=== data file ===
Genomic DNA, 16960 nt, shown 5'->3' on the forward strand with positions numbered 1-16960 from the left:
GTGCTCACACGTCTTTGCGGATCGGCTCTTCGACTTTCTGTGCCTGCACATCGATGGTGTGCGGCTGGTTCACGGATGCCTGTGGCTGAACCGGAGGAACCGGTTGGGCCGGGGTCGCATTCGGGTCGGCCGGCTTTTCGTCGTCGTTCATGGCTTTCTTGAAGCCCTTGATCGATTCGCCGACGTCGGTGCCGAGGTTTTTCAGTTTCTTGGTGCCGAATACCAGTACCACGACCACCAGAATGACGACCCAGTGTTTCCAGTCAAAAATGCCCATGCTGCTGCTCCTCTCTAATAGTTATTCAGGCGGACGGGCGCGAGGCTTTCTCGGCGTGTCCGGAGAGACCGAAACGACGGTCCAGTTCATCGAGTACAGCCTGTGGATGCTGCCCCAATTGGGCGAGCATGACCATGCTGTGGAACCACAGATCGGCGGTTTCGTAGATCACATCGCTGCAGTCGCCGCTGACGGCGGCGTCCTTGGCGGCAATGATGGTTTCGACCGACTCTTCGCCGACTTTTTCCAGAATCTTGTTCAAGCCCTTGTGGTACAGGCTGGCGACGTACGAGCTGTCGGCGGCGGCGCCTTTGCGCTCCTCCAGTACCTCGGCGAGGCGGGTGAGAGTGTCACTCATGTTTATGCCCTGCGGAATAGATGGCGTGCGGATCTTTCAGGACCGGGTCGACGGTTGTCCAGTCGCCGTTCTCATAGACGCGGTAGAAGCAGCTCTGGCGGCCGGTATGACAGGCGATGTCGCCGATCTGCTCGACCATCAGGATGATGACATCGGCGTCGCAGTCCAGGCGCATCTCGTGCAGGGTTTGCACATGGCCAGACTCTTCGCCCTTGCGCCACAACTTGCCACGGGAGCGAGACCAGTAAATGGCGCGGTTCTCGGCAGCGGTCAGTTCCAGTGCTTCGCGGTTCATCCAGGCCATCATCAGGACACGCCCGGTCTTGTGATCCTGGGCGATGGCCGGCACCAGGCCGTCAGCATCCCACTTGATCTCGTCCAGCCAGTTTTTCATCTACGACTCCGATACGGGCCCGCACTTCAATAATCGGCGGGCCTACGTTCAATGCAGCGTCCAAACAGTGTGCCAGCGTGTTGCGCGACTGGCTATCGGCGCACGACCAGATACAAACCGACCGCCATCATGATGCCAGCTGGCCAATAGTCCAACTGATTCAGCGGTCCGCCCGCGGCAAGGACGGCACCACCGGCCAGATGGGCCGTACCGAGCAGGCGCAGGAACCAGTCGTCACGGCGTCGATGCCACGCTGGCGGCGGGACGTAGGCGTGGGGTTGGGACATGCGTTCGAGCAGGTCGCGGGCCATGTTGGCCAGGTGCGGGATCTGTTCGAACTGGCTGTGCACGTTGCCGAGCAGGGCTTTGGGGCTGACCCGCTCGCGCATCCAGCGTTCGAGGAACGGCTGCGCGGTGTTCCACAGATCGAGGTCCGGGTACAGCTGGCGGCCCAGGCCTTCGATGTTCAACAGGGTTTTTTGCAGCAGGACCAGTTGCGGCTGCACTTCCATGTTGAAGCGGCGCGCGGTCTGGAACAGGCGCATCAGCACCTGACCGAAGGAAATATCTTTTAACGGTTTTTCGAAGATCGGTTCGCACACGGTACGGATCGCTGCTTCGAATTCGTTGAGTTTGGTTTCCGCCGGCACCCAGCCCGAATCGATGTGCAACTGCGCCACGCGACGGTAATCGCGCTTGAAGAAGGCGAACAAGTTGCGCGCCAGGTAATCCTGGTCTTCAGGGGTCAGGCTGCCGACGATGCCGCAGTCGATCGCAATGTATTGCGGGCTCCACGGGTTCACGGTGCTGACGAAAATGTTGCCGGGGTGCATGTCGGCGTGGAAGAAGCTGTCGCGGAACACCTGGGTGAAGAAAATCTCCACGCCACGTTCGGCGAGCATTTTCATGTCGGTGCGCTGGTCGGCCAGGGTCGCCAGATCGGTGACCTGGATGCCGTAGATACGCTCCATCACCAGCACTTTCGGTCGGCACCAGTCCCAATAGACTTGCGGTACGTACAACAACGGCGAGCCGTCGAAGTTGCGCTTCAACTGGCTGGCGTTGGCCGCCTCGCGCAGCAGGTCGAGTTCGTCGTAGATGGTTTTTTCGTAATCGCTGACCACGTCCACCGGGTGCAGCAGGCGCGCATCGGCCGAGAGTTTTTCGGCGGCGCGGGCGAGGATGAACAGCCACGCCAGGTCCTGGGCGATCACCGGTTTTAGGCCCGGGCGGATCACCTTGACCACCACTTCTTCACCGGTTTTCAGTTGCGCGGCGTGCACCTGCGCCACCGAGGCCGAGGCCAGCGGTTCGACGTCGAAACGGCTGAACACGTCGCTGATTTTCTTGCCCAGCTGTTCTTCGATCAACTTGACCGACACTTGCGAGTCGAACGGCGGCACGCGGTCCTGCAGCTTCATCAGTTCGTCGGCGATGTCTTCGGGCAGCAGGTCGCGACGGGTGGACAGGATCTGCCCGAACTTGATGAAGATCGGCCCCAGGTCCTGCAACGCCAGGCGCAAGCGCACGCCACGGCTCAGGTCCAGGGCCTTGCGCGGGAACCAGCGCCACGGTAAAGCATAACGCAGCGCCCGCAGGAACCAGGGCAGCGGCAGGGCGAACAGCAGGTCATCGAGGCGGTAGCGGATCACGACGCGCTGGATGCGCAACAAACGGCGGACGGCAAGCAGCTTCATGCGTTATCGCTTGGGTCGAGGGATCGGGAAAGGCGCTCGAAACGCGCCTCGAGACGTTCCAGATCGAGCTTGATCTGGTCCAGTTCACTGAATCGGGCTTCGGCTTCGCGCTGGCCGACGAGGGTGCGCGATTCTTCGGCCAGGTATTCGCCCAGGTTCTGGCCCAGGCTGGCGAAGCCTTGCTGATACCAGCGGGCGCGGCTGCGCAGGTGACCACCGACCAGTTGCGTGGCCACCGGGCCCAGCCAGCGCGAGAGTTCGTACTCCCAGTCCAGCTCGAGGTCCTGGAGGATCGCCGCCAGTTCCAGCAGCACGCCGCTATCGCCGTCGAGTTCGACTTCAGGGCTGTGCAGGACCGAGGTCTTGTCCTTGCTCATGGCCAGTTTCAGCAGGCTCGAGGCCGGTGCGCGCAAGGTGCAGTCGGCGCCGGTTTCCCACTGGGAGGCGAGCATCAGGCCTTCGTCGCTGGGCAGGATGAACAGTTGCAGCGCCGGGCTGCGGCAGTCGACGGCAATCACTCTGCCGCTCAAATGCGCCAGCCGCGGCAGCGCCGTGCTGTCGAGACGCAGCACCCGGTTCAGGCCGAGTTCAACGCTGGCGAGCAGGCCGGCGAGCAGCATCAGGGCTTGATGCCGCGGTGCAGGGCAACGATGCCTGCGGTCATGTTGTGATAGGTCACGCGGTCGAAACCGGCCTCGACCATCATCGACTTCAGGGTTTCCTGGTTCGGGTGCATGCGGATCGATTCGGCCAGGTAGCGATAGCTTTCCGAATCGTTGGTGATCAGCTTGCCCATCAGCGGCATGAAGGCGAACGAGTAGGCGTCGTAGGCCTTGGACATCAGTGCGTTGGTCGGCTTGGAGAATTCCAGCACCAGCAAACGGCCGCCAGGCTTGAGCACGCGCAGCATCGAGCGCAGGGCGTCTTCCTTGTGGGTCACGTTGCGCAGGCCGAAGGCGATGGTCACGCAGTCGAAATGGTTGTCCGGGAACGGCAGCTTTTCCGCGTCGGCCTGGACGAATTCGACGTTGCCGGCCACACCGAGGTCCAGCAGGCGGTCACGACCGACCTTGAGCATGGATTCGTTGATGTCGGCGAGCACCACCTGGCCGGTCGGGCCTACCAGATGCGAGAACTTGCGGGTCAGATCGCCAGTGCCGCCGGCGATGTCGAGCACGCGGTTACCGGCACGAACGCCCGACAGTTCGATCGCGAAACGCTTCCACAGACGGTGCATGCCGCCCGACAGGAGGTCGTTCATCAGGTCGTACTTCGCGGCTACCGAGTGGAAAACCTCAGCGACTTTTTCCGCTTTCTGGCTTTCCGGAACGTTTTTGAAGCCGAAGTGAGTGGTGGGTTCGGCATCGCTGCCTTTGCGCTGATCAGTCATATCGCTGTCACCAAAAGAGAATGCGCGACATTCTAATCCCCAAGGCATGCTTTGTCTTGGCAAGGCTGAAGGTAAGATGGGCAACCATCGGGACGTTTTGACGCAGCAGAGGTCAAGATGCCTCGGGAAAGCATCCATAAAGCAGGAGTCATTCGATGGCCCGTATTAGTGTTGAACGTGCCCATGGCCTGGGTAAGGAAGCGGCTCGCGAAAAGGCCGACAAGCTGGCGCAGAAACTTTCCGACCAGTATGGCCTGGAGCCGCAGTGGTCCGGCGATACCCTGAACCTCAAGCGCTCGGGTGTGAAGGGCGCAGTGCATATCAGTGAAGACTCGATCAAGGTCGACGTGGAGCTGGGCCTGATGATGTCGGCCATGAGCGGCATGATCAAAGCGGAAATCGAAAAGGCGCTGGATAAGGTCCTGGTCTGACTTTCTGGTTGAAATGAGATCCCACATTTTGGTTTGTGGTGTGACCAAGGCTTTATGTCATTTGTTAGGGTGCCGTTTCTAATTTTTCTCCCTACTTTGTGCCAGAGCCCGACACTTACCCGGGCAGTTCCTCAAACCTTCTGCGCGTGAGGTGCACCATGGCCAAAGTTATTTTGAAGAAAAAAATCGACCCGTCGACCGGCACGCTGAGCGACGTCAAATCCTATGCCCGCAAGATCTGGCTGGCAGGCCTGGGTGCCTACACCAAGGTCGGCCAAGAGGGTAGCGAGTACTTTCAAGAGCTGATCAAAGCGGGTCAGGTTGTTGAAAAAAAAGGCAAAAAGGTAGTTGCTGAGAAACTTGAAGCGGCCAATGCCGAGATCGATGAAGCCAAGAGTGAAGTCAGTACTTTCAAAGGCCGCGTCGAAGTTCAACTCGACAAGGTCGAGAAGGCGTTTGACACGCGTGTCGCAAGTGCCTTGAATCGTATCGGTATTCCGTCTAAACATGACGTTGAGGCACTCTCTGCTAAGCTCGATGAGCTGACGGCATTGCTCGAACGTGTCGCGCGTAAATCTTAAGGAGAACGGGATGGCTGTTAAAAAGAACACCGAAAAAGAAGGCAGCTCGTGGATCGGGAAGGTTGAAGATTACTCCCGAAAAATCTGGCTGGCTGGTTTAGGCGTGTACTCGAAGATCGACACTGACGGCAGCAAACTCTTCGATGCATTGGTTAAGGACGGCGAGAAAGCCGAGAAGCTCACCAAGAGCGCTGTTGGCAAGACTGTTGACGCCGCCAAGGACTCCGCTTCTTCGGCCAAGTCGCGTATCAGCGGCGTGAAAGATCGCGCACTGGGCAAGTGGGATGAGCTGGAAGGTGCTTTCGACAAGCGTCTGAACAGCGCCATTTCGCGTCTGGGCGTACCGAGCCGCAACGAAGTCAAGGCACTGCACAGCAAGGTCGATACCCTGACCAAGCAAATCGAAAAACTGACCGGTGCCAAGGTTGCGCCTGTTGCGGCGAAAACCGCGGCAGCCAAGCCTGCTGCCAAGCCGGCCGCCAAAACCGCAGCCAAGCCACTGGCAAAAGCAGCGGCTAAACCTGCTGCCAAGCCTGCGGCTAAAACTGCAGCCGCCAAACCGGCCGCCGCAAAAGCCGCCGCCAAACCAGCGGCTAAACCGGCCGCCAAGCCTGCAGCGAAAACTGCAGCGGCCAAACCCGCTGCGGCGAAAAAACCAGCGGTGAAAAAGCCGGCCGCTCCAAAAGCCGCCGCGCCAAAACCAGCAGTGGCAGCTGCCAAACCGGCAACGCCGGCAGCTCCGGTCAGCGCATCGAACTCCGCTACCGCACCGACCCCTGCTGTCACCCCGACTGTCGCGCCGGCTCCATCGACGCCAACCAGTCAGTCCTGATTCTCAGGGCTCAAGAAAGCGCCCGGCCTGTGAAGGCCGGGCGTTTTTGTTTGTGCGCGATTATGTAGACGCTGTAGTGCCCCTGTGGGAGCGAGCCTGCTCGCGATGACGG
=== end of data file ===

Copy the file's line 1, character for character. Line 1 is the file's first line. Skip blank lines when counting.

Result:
Genomic DNA, 16960 nt, shown 5'->3' on the forward strand with positions numbered 1-16960 from the left: